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Decision-Making Activities for Adults
An indecisive nature can cost you in the end. Business is a competitive world and many adults don’t have the skills necessary to make snap decisions for the benefit of the company. You can change all that, by practicing your decision-making skills. Practice making gut decisions; as well as choices based on evidence and intellect.
A decision tree is a chart that details the different outcomes of performing a certain task. You start with the action at the top of the page and write the subcategories of that decision below. For example, if you want to start your own business, that goes at the top of the page. Write different businesses you have an interest in starting below that. Move on to the results of each possible decision. The results can be good or bad. For example, opening an independent law firm has the potential to earn a lot of money, but the schooling costs and shaky first years should also go on your list. Read your choices and the results of those choices to determine which option will benefit you the most.
In the game of chess, you need to make well thought-out decisions in order to achieve victory. Anyone can make a choice if he has enough time, but the opportunity for victory may be over by that time. Set up a timer next to your chess field. Set it for a short amount of time. Each player needs to make a move within the time limit, or face a penalty. This will train a person to make quick decisions under pressure that still have strategic thought behind them.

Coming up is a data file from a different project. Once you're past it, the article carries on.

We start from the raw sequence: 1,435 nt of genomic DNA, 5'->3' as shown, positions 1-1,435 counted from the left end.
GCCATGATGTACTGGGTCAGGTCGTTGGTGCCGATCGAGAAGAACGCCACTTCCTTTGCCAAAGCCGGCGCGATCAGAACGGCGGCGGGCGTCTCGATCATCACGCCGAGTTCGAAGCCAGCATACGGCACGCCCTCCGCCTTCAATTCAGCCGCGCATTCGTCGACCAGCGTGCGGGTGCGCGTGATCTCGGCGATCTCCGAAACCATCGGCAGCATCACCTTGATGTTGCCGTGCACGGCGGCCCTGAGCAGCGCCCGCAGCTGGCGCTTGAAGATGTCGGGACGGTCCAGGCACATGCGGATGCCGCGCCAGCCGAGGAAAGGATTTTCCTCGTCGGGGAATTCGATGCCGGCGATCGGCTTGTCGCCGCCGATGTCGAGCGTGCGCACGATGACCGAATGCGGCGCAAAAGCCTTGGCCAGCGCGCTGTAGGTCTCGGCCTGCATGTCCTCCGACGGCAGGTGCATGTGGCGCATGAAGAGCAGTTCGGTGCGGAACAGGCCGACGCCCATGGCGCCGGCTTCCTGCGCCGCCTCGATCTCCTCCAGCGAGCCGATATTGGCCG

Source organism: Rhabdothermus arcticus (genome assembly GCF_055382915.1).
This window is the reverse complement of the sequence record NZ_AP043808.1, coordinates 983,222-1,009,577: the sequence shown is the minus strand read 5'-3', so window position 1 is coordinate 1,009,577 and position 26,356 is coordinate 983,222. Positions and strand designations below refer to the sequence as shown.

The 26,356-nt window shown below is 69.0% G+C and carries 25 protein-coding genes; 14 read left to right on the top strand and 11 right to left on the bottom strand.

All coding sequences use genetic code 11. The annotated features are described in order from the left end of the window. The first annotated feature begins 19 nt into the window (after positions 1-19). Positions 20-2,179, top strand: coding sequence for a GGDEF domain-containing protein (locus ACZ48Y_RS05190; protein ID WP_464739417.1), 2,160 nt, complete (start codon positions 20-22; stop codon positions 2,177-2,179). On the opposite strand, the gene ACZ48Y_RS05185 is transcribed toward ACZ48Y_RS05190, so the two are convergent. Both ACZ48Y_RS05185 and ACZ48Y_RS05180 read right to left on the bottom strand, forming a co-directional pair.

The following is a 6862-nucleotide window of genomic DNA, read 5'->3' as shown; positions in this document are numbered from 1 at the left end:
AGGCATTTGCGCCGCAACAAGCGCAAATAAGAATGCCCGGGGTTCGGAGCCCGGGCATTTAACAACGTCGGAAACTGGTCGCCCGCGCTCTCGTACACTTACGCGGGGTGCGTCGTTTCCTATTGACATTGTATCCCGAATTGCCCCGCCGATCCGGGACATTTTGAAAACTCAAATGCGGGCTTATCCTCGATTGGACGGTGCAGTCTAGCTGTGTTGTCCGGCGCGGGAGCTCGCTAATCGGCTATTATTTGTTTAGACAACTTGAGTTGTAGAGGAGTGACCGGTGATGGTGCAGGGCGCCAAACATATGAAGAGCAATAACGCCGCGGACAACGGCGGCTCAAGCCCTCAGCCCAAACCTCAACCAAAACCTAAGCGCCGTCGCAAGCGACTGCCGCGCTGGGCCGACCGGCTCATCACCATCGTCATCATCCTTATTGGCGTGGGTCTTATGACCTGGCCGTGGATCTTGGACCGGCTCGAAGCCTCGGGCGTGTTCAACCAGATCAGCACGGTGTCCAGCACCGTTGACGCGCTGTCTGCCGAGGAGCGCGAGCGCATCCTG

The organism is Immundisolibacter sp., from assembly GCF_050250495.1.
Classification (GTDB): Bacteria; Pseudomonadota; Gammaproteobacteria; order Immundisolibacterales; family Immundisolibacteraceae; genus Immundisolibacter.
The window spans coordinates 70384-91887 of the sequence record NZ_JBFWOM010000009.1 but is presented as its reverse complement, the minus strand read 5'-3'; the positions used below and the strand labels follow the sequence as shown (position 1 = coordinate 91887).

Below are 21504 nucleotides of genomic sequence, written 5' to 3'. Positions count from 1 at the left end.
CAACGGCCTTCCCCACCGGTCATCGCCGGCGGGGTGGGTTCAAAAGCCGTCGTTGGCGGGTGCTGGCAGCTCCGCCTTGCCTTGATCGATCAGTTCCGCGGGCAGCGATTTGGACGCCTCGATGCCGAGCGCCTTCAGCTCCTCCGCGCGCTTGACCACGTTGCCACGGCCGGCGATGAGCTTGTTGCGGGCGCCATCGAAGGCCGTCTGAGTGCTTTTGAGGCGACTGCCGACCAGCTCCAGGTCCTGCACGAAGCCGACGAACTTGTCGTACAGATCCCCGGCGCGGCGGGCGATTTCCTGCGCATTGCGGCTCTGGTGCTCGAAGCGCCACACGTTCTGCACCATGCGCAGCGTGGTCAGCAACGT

Working with a group and speaking aloud about a choice can help you reach a conclusion. Everyone needs help now and then, so if you have plenty of time, brainstorm with your peers to make up your mind. Working with a focus group gives you several viewpoints and opinions, so you can make the best choice possible. Choose group members you can trust to have objective opinions about a situation and work towards a conclusion that benefits the majority of the group. Practice musing aloud with your group on small decisions, before you try to tackle the large ones.
Knowing you’re a little indecisive is one thing, but you may not know just how much time your indecision costs you. Carry a stopwatch with you throughout the course of the day. When you find yourself confronted with a choice, start timing yourself to determine how long it takes you to make a decision. You may work a little faster knowing you’re on the clock, but at the end of the day, it may surprise you to learn how much time you used to make a decision. Armed with this knowledge, you can try to beat your time from the previous day and become an efficient decision-maker.
Shae Hazelton is a professional writer whose articles are published on various websites. Her topics of expertise include art history, auto repair, computer science, journalism, home economics, woodworking, financial management, medical pathology and creative crafts. Hazelton is working on her own novel and comic strip while she works as a part-time writer and full time Medical Coding student.